Platinum Flooring has been on the floors for over 10 years now and often we are asked “What flooring type would suit my high traffic kitchen zone? Is laminate flooring the right choice for my kitchen? ”
From the sales blurb perspective laminate flooring is the perfect choice for every room? But is it really the right choice for every corner of the house? Platinum Flooring based on its experience has penned down pros and cons of installing laminate flooring in your kitchen.
As mentioned in our laminate flooring maintenance guide published on our website, the prime benefits of laminate flooring are affordability, ease of installation on any base and low maintenance. Incase of owners looking for cheaper flooring options, laminate flooring is advised for high traffic zones of the home as its easy to clean and care for because of the thick and clear wear layers that cover the surface of the flooring.
Pros And Cons Of Laminate Flooring
So getting to the pros and cons of installing laminate flooring in your kitchen. The simplest answer to this is laminate can be installed in the kitchen, and actually works quite well. The Major concern of owners while installing floors in their kitchen area is Water Damage.
Water is a bad thing for most of the floor types. Even ceramic and porcelain tiles, as water resistant as they are, they have water absorption limits. If water stays on ceramic tile long enough, it’s inevitable that the tile will absorb water. The only perfectly impermeable kitchen floor available at present is sheet resilient flooring (sheet vinyl) because vinyl in itself is non-porous in nature and it has practically no seams.
There are two possible ways in which you can get your laminate wet: from ordinary use or from a catastrophic event. Ordinary use means that you slosh water out of the pan onto the floor and quickly mop it up. Catastrophic event means that your dishwasher water supply pipe leaks and you don’t discover the mess for next 2-3 days.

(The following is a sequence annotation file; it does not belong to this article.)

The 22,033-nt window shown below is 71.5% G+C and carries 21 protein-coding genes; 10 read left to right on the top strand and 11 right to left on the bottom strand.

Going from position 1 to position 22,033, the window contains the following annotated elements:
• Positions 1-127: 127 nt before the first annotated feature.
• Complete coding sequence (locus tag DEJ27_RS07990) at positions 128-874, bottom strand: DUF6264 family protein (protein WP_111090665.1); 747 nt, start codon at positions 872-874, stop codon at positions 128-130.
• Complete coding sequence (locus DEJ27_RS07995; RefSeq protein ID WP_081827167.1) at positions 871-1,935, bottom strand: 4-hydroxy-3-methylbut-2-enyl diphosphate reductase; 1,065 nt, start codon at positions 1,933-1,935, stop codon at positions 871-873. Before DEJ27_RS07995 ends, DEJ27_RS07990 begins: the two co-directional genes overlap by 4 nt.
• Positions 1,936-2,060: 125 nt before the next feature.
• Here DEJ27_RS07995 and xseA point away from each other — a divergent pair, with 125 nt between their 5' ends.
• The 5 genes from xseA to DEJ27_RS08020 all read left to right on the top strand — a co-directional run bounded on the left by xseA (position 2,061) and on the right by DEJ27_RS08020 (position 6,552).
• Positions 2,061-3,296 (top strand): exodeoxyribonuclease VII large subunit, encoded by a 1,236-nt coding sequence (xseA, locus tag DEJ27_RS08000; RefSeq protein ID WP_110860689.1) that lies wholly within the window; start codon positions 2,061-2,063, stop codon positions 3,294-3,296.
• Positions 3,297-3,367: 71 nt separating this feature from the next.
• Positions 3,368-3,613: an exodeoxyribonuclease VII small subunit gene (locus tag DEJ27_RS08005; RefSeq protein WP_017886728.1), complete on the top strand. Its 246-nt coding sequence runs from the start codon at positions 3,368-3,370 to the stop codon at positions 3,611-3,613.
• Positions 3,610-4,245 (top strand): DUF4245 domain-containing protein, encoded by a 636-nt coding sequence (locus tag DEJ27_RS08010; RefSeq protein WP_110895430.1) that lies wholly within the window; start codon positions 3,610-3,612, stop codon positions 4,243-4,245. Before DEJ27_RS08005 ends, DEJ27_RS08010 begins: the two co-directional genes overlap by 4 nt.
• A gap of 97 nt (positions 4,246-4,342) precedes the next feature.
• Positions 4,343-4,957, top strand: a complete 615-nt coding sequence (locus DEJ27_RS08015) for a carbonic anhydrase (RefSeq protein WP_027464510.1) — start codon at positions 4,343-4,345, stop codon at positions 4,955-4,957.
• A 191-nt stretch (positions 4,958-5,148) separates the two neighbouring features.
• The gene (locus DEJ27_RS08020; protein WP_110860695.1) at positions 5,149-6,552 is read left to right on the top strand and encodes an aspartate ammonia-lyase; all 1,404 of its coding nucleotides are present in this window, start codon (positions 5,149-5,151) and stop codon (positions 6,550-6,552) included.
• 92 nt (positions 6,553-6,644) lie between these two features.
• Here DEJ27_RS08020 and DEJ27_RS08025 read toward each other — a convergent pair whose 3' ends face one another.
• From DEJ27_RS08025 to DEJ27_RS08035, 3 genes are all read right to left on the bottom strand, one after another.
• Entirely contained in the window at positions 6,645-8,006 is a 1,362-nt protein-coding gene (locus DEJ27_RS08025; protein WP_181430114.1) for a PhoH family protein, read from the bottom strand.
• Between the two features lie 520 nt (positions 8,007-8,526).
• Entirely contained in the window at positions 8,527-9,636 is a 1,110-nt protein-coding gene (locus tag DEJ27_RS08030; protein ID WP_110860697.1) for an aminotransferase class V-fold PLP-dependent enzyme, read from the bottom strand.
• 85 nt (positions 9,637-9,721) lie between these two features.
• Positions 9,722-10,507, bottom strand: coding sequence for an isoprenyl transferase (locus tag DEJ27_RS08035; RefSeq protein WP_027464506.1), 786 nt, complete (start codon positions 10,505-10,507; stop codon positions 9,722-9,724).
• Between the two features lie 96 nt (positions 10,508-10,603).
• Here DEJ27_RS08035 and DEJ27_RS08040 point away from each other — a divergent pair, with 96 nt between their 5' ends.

Platinum Flooring with its team of engineers have designed technique’s to help avoid damage to your laminate flooring caused by water.
- Sealed Surface: In most of the cases the top of your laminate flooring is sealed with the wear layer and the bottom is coated, edges are raw and thus prone to soaking up water. While a properly installed laminate floor has seams on the top that are so tight that they are practically non-existent while the perimeter is covered with baseboards or quarter-round. Theoretically, water won’t even reach the core.
- Core Is Pretty Good Against Water: One frequent blow against laminate is that it is engineered wood and not “real wood.” The fact that it’s “engineered wood” acts for its strength. Lignocellulosic fibers are combined with a synthetic resin which act as a bonding agent in-case of laminate. The addition of these non-organic resins help promote dimensional stability to your laminate flooring. In other words, the bonding agents help the core of the laminate maintain its shape–to a certain degree–when exposed to water. To test this theory, we conducted a small practical analysis, we cut a small piece of laminate to expose the raw core by soaking it in water. Even after two hours, we had an unswollen laminate core and the top layers were still intact, i.e. they did not de-laminate.